The lifted suspension, inferno paint with black accents on the 2015 Toyota 4Runner TRD Pro prototype speak loudly to the adventurous off-roader, but the modified suspension also make for a mighty comfortable ride on the pavement. Can the 2015 4Runner TRD Pro be the Raptor of SUVs?
The Ford F-150 SVT Raptor is a full-size toy truck for bashing deserts and going off-road, while also offering a supple on-road experience. This off-road focused version of the 4Runner follows suit. The standard 4Runner is already one of the most capable off-road SUVs. It’s no crossover, as it continues to use a frame as its foundation. It has a sophisticated 4WD system with several adjustments.
TRD Pro package adds tuned Bilstein TRD shocks with remote reservoirs. These provide a 1.5″ of added ground clearance and 1″ of extra wheel travel. This prototype wears NITTO Grappler tires on unique TRD 18″ wheels. It’s not clear if the production version will use the same tires when it goes on sale.
The lifted front-end makes for very a impressive approach angle, although exact number is not available at this time. The 4Runner does have an independent front suspension, but the added clearance and articulation allowed us to tackle a moderate difficulty mountain trail without blinking an eye. The turning radius is not bad either.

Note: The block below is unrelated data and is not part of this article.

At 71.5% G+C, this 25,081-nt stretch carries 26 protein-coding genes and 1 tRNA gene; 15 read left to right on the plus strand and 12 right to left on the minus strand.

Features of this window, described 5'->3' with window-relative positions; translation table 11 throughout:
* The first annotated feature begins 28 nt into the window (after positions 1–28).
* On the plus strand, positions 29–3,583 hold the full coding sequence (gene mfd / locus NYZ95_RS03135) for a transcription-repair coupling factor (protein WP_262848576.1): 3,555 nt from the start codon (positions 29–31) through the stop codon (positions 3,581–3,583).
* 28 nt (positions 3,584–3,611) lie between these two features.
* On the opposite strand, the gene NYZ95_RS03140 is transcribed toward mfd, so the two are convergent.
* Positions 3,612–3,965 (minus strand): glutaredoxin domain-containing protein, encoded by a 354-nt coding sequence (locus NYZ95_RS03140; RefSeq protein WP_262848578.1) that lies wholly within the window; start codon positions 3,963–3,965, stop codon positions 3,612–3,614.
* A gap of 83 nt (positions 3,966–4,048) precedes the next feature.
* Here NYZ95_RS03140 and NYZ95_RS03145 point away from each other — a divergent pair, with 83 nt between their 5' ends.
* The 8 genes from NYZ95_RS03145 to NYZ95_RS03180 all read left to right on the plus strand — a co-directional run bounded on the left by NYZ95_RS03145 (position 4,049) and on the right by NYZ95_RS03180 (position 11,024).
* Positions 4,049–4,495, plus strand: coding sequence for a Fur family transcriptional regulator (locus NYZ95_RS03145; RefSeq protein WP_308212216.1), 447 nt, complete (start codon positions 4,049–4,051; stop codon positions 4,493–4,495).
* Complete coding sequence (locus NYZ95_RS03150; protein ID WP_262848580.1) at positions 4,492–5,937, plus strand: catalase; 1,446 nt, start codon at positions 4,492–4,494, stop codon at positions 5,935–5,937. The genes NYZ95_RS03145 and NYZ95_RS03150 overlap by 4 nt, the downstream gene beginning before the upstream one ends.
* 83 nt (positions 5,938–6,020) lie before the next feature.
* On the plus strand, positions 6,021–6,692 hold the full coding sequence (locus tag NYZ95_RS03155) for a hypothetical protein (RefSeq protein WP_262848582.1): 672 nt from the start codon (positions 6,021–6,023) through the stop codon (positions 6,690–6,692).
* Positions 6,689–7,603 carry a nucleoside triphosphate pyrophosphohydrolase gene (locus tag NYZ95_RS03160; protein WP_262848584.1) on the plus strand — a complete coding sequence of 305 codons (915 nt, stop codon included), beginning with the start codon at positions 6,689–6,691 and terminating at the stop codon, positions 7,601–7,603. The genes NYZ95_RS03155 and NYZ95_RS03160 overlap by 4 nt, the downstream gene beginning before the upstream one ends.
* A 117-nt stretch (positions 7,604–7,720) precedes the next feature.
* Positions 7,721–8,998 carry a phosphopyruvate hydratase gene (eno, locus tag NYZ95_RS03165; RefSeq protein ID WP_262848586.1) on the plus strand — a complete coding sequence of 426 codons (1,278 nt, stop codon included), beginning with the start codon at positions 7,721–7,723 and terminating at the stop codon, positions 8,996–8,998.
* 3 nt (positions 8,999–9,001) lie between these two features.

>A common side affect of off-road focused suspension is a supple and smooth on-road ride. And the 4Runner TRD Pro delivers the goods there. The SUV rides smoothly over asphalt cracks, potholes, expansion joints, or any other imperfections. What if people buy the TRD Pro for the comfort and not for off-roading?
The more compliant suspension has added lean, dive, and squat. This behavior is well controlled and no cause for alarm. It feels a little like a boat, and in a good way. If you go too hot into a corner, it will remind you that you are in a tall and heavy off-roader and not a luxury sedan. Still, the on-road manners of this 4Runner are noteworthy.
There are no changes to the powertrain or the 4WD system. The familiar 4.0L V6 remains under the bulging hood. It produces 270 hp and 278 lb-ft of torque. The tried-and-true 5-speed transmission sends the power down. It has adequate power for on-road use, and I got 15.3 MPG average after three days (this included off-roading and the acceleration testing). That’s not too shabby. The gearing and low range make for more than enough power off-road.
I cannot give the TRD Pro 4Runner a rating at this time as pricing, fuel economy estimates, and full specifications are not available at the time of writing.
The TRD Pro video is coming soon. In the meantime, check out this snowy Toyota 4Runner off-road review.